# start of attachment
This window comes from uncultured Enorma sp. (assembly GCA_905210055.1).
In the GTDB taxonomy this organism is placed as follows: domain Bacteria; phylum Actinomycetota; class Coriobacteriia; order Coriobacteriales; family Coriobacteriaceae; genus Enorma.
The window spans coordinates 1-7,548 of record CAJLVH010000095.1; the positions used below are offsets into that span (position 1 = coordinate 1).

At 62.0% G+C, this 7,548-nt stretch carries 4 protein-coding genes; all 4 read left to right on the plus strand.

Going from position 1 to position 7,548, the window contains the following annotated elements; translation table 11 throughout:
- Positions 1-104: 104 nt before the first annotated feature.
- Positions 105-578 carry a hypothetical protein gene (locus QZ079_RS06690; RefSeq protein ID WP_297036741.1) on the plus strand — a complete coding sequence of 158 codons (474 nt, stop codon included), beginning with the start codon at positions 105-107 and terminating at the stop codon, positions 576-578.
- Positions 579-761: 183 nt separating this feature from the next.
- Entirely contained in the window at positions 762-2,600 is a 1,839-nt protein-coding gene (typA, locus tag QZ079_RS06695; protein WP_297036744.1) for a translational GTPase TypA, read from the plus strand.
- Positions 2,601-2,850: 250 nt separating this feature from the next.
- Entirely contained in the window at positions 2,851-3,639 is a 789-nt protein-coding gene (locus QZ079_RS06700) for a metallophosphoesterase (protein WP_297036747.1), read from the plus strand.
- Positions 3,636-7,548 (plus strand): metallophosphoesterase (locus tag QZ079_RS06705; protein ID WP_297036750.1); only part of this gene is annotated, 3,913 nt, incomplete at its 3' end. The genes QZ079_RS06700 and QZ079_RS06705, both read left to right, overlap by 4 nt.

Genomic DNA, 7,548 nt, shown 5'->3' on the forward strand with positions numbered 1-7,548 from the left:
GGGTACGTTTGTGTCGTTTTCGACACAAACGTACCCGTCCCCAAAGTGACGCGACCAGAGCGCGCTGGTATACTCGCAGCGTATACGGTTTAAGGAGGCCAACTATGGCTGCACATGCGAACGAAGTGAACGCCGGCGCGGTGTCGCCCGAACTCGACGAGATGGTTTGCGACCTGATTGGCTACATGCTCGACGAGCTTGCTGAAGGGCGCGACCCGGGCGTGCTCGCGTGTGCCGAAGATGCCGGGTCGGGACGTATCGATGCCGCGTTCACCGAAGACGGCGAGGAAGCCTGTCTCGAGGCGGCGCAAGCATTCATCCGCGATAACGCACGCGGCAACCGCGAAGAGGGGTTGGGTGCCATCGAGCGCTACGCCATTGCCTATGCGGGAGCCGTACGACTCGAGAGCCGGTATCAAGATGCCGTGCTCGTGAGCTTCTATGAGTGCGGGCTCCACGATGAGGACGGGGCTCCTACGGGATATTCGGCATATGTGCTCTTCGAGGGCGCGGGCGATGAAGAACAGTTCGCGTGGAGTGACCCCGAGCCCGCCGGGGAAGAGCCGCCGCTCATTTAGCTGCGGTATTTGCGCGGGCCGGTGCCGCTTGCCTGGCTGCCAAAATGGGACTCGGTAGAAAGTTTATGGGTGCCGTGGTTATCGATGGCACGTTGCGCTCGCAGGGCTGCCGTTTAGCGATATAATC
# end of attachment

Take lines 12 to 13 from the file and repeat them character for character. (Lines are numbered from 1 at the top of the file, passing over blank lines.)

- Positions 3,636-7,548 (plus strand): metallophosphoesterase (locus tag QZ079_RS06705; protein ID WP_297036750.1); only part of this gene is annotated, 3,913 nt, incomplete at its 3' end. The genes QZ079_RS06700 and QZ079_RS06705, both read left to right, overlap by 4 nt.

Genomic DNA, 7,548 nt, shown 5'->3' on the forward strand with positions numbered 1-7,548 from the left: